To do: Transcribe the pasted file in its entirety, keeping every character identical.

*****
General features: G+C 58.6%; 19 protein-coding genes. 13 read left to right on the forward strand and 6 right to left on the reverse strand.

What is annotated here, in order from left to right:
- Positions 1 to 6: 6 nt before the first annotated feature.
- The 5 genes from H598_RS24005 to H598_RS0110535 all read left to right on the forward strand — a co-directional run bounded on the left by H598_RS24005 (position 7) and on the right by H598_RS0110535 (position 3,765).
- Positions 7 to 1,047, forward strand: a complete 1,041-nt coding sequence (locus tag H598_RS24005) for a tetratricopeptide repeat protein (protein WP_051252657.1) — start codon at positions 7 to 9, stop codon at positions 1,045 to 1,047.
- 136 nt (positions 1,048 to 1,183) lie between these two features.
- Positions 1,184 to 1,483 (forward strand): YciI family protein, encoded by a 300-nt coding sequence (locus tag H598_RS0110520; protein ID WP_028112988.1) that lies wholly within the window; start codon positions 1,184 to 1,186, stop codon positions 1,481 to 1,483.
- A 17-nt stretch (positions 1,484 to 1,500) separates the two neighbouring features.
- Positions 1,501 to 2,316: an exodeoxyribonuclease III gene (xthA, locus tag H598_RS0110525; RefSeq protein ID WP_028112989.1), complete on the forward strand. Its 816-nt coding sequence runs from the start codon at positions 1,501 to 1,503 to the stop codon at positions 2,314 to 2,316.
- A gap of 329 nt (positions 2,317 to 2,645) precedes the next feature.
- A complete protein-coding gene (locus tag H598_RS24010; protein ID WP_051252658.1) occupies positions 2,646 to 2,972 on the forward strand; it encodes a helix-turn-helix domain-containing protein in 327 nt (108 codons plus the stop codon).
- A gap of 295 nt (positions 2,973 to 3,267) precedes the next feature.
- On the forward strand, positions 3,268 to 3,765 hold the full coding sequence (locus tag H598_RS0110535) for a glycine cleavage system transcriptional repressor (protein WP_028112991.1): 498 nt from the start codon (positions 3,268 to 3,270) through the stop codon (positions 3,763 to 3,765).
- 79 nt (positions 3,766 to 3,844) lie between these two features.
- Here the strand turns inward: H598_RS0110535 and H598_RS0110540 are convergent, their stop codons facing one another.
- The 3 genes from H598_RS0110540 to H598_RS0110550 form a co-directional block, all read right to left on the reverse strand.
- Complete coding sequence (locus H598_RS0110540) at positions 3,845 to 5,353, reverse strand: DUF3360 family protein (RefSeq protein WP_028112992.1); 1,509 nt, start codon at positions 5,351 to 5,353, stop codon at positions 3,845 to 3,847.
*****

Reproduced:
General features: G+C 58.6%; 19 protein-coding genes. 13 read left to right on the forward strand and 6 right to left on the reverse strand.

What is annotated here, in order from left to right:
- Positions 1 to 6: 6 nt before the first annotated feature.
- The 5 genes from H598_RS24005 to H598_RS0110535 all read left to right on the forward strand — a co-directional run bounded on the left by H598_RS24005 (position 7) and on the right by H598_RS0110535 (position 3,765).
- Positions 7 to 1,047, forward strand: a complete 1,041-nt coding sequence (locus tag H598_RS24005) for a tetratricopeptide repeat protein (protein WP_051252657.1) — start codon at positions 7 to 9, stop codon at positions 1,045 to 1,047.
- 136 nt (positions 1,048 to 1,183) lie between these two features.
- Positions 1,184 to 1,483 (forward strand): YciI family protein, encoded by a 300-nt coding sequence (locus tag H598_RS0110520; protein ID WP_028112988.1) that lies wholly within the window; start codon positions 1,184 to 1,186, stop codon positions 1,481 to 1,483.
- A 17-nt stretch (positions 1,484 to 1,500) separates the two neighbouring features.
- Positions 1,501 to 2,316: an exodeoxyribonuclease III gene (xthA, locus tag H598_RS0110525; RefSeq protein ID WP_028112989.1), complete on the forward strand. Its 816-nt coding sequence runs from the start codon at positions 1,501 to 1,503 to the stop codon at positions 2,314 to 2,316.
- A gap of 329 nt (positions 2,317 to 2,645) precedes the next feature.
- A complete protein-coding gene (locus tag H598_RS24010; protein ID WP_051252658.1) occupies positions 2,646 to 2,972 on the forward strand; it encodes a helix-turn-helix domain-containing protein in 327 nt (108 codons plus the stop codon).
- A gap of 295 nt (positions 2,973 to 3,267) precedes the next feature.
- On the forward strand, positions 3,268 to 3,765 hold the full coding sequence (locus tag H598_RS0110535) for a glycine cleavage system transcriptional repressor (protein WP_028112991.1): 498 nt from the start codon (positions 3,268 to 3,270) through the stop codon (positions 3,763 to 3,765).
- 79 nt (positions 3,766 to 3,844) lie between these two features.
- Here the strand turns inward: H598_RS0110535 and H598_RS0110540 are convergent, their stop codons facing one another.
- The 3 genes from H598_RS0110540 to H598_RS0110550 form a co-directional block, all read right to left on the reverse strand.
- Complete coding sequence (locus H598_RS0110540) at positions 3,845 to 5,353, reverse strand: DUF3360 family protein (RefSeq protein WP_028112992.1); 1,509 nt, start codon at positions 5,351 to 5,353, stop codon at positions 3,845 to 3,847.